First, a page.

More than 70 years ago, the Lions Club of New Brunswick co-founded the Home News Tribune’s Needy Cases Fund with a vision of helping local disadvantaged people. Those in need of eye care are referred by organizations such as schools, churches and local clinics, and Dr. David Weininger, an optometrist based in New Brunswick, is there to help.
For more than three decades, Weininger has been helping those in need see. The optometrist has been supporting the efforts of the Lions Club of New Brunswick and the Home News Tribune’s Needy Cases Fund by correcting the vision of those who may not be able to afford it.
The patients he sees have a range of different issues, but Weininger is always there to lend a hand.
“We have the knowledge to help them,” said Weininger, 70. “It makes us feel good in terms of helping our fellow man.”
Needy Cases Fund 2020:How to help your neighbors in need
Founded in 1917, the Lions Club is best known for its fight against blindness, but the nonprofit also volunteers for many different kinds of community projects — including caring for the environment, feeding the hungry and aiding seniors and the disabled.
Today, Lions Clubs International is the world’s largest service club organization with more than 1.4 million members in approximately 46,000 clubs in more than 200 countries and geographical areas around the world.
By conducting vision screenings, equipping hospitals and clinics, distributing medicine and raising awareness of eye disease, Lions work toward their mission of providing vision for all. Lions Club community projects also often support local children and schools through scholarships, recreation and mentoring.
As part of a global service network, Lions Clubs do whatever is necessary to help local communities, such as during natural disasters by providing for immediate needs such as food, water, clothing, medical supplies and helping with long-term reconstruction.
Weininger said the Needy Cases Fund has evolved over the years, and insurance coverage has become more accessible, but the need has always been there.
“In my office, we try to do the best we can to give the patient the visual abilities to function out in the real world,” said the former Lions Club president.
This year was different than most, Weininger said. Due to the COVID-19 crisis, he saw fewer Lions Club patients than previous years — though he knows the need is still there.
“Most of the referrals come from schools and local clinics, but they were closed for months and nurses were not doing screenings,” he said. “Because of that we are still getting referrals but not in the same numbers as before. It will be interesting to see what happens going forward to see what we can do.”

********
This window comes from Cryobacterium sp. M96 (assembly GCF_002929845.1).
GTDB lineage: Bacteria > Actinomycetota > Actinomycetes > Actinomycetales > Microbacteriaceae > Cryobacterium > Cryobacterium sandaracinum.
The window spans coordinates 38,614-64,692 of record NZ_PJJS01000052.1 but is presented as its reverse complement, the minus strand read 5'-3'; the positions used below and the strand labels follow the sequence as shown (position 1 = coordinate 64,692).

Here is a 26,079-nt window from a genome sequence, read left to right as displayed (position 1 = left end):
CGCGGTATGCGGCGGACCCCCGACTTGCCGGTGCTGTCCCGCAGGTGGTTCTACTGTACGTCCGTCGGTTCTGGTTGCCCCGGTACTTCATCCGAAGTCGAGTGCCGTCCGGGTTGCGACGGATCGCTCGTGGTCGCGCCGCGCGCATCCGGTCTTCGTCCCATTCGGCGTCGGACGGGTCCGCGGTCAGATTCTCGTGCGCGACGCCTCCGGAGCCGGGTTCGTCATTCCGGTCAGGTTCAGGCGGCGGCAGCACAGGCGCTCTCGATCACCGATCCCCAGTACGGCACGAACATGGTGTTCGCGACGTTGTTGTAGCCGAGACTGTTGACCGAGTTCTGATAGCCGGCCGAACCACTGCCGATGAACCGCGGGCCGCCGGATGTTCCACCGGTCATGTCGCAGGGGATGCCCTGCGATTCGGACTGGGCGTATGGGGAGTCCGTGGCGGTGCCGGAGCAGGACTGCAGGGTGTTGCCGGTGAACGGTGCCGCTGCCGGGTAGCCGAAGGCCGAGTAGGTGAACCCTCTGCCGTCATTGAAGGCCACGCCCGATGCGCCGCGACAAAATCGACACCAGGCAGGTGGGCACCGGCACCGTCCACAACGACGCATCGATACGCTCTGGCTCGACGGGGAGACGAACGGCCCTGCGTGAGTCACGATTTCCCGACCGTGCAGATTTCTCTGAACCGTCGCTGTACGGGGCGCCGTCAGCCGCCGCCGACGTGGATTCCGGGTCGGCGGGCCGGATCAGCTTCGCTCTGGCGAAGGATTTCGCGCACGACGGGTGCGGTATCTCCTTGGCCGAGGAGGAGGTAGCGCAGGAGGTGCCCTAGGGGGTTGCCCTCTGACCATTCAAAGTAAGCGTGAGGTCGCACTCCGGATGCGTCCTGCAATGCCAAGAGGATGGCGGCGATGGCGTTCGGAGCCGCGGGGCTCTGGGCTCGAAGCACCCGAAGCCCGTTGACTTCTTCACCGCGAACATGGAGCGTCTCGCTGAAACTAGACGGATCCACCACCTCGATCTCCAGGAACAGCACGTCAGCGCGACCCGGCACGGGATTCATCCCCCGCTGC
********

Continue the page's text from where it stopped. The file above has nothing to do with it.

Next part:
The Lions Club, in conjunction with Needy Cases, also funds local Holiday Wish List packages. Weininger hopes the program will continue this year in some form though the recipients — school children — are not physically in school. Those wish lists, he said, can “really break your heart.”
“The times are strange and unusual,” he said. “I expect if things shut down again, there may be an unmeetable need. All the things we used to do are not happening. But the need remains. The people that don’t have are in really bad shape.”
Weininger encourages those who can to donate to the Lions Club and Needy Cases Fund.
“Because God forbid you end up in the same situation and you may need my help, and you no longer have the wherewithal or the knowledge to solve whatever problem it is you have,” he said. “You need to help your fellow man because your fellow man might be helping you tomorrow.”
For more about Lions Clubs, go to www.lionsclubs.org.
How to support the Needy Cases Fund
From Nov. 29 to Dec. 6, the journalists of the Home News Tribune, Courier News and MyCentralJersey.com are focusing on 12 organizations serving Central Jersey as part of the annual Needy Cases Fund project.
The Needy Cases Fund is a Central Jersey holiday tradition, stretching back more than seven decades. The community service project has been sponsored by the Home News Tribune and its predecessor, the Daily Home News, working with the Lions Club of New Brunswick. In 2020, during a year unlike any other, the Courier News is joining the Home News Tribune in sponsoring the charity.
Send donations (checks made out to the Needy Cases Fund or cash) to: Needy Cases Fund, Home News Tribune/Courier News, 92 E. Main St., Suite 202, Somerville, NJ 08876. Please do not make checks out to the Courier News Wish Book program this year. Please indicate with a note whether you want to be acknowledged in a wrap-up story about the program, or whether you wish to remain anonymous.
Donations will be gratefully accepted through the end of December.
For any questions, contact Carolyn Sampson at 908-243-6624 or email@example.com.
Cheryl Makin is a features and education reporter for MyCentralJersey.com, part of the USA Today Network. To get unlimited access to her award-winning work, please subscribe or activate your digital account today by clicking ‘Subscribe Now’ at the top right hand corner of this page. Contact: Cmakin@gannettnj.com or @CherylMakin.